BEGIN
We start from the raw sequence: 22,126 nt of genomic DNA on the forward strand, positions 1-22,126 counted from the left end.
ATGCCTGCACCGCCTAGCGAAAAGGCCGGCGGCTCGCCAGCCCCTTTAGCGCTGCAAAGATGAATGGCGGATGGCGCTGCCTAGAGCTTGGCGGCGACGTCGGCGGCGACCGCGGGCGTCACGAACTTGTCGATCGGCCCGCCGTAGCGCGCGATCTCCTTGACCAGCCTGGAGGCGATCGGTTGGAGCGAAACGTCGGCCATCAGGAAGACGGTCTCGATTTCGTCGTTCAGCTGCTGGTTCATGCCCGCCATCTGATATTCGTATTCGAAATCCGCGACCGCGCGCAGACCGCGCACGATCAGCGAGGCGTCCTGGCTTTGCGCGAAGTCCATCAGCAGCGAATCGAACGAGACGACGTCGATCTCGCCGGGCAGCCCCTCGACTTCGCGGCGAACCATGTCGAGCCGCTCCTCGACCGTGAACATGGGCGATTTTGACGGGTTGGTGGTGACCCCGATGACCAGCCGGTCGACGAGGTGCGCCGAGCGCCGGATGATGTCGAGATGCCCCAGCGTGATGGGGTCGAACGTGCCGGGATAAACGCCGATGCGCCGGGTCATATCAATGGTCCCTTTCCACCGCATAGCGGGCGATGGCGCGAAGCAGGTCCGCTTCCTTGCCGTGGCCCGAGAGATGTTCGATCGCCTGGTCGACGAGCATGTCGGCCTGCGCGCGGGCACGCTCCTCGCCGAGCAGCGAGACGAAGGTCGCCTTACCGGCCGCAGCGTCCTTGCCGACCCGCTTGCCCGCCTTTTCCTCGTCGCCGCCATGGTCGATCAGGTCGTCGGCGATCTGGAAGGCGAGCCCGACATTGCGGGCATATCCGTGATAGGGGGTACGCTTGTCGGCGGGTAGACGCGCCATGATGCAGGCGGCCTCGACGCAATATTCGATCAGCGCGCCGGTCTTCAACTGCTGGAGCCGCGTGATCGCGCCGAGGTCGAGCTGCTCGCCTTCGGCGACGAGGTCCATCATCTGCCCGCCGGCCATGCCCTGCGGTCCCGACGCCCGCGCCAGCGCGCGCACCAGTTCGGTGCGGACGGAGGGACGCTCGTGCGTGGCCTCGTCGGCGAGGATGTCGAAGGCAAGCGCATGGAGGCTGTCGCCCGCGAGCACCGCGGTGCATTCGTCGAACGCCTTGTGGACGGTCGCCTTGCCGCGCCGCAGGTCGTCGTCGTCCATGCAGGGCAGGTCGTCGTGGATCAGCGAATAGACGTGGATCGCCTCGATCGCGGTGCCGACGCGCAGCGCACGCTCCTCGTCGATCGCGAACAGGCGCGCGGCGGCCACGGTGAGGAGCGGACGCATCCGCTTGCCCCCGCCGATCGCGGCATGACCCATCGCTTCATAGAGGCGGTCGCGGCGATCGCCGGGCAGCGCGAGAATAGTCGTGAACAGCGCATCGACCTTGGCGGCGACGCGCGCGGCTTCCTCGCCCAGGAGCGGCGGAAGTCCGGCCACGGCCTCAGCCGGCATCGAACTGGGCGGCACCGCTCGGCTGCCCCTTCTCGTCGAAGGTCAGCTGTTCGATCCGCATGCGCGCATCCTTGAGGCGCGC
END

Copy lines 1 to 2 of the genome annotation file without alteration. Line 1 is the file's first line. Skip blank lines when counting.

We start from the raw sequence: 22,126 nt of genomic DNA on the forward strand, positions 1-22,126 counted from the left end.
ATGCCTGCACCGCCTAGCGAAAAGGCCGGCGGCTCGCCAGCCCCTTTAGCGCTGCAAAGATGAATGGCGGATGGCGCTGCCTAGAGCTTGGCGGCGACGTCGGCGGCGACCGCGGGCGTCACGAACTTGTCGATCGGCCCGCCGTAGCGCGCGATCTCCTTGACCAGCCTGGAGGCGATCGGTTGGAGCGAAACGTCGGCCATCAGGAAGACGGTCTCGATTTCGTCGTTCAGCTGCTGGTTCATGCCCGCCATCTGATATTCGTATTCGAAATCCGCGACCGCGCGCAGACCGCGCACGATCAGCGAGGCGTCCTGGCTTTGCGCGAAGTCCATCAGCAGCGAATCGAACGAGACGACGTCGATCTCGCCGGGCAGCCCCTCGACTTCGCGGCGAACCATGTCGAGCCGCTCCTCGACCGTGAACATGGGCGATTTTGACGGGTTGGTGGTGACCCCGATGACCAGCCGGTCGACGAGGTGCGCCGAGCGCCGGATGATGTCGAGATGCCCCAGCGTGATGGGGTCGAACGTGCCGGGATAAACGCCGATGCGCCGGGTCATATCAATGGTCCCTTTCCACCGCATAGCGGGCGATGGCGCGAAGCAGGTCCGCTTCCTTGCCGTGGCCCGAGAGATGTTCGATCGCCTGGTCGACGAGCATGTCGGCCTGCGCGCGGGCACGCTCCTCGCCGAGCAGCGAGACGAAGGTCGCCTTACCGGCCGCAGCGTCCTTGCCGACCCGCTTGCCCGCCTTTTCCTCGTCGCCGCCATGGTCGATCAGGTCGTCGGCGATCTGGAAGGCGAGCCCGACATTGCGGGCATATCCGTGATAGGGGGTACGCTTGTCGGCGGGTAGACGCGCCATGATGCAGGCGGCCTCGACGCAATATTCGATCAGCGCGCCGGTCTTCAACTGCTGGAGCCGCGTGATCGCGCCGAGGTCGAGCTGCTCGCCTTCGGCGACGAGGTCCATCATCTGCCCGCCGGCCATGCCCTGCGGTCCCGACGCCCGCGCCAGCGCGCGCACCAGTTCGGTGCGGACGGAGGGACGCTCGTGCGTGGCCTCGTCGGCGAGGATGTCGAAGGCAAGCGCATGGAGGCTGTCGCCCGCGAGCACCGCGGTGCATTCGTCGAACGCCTTGTGGACGGTCGCCTTGCCGCGCCGCAGGTCGTCGTCGTCCATGCAGGGCAGGTCGTCGTGGATCAGCGAATAGACGTGGATCGCCTCGATCGCGGTGCCGACGCGCAGCGCACGCTCCTCGTCGATCGCGAACAGGCGCGCGGCGGCCACGGTGAGGAGCGGACGCATCCGCTTGCCCCCGCCGATCGCGGCATGACCCATCGCTTCATAGAGGCGGTCGCGGCGATCGCCGGGCAGCGCGAGAATAGTCGTGAACAGCGCATCGACCTTGGCGGCGACGCGCGCGGCTTCCTCGCCCAGGAGCGGCGGAAGTCCGGCCACGGCCTCAGCCGGCATCGAACTGGGCGGCACCGCTCGGCTGCCCCTTCTCGTCGAAGGTCAGCTGTTCGATCCGCATGCGCGCATCCTTGAGGCGCGC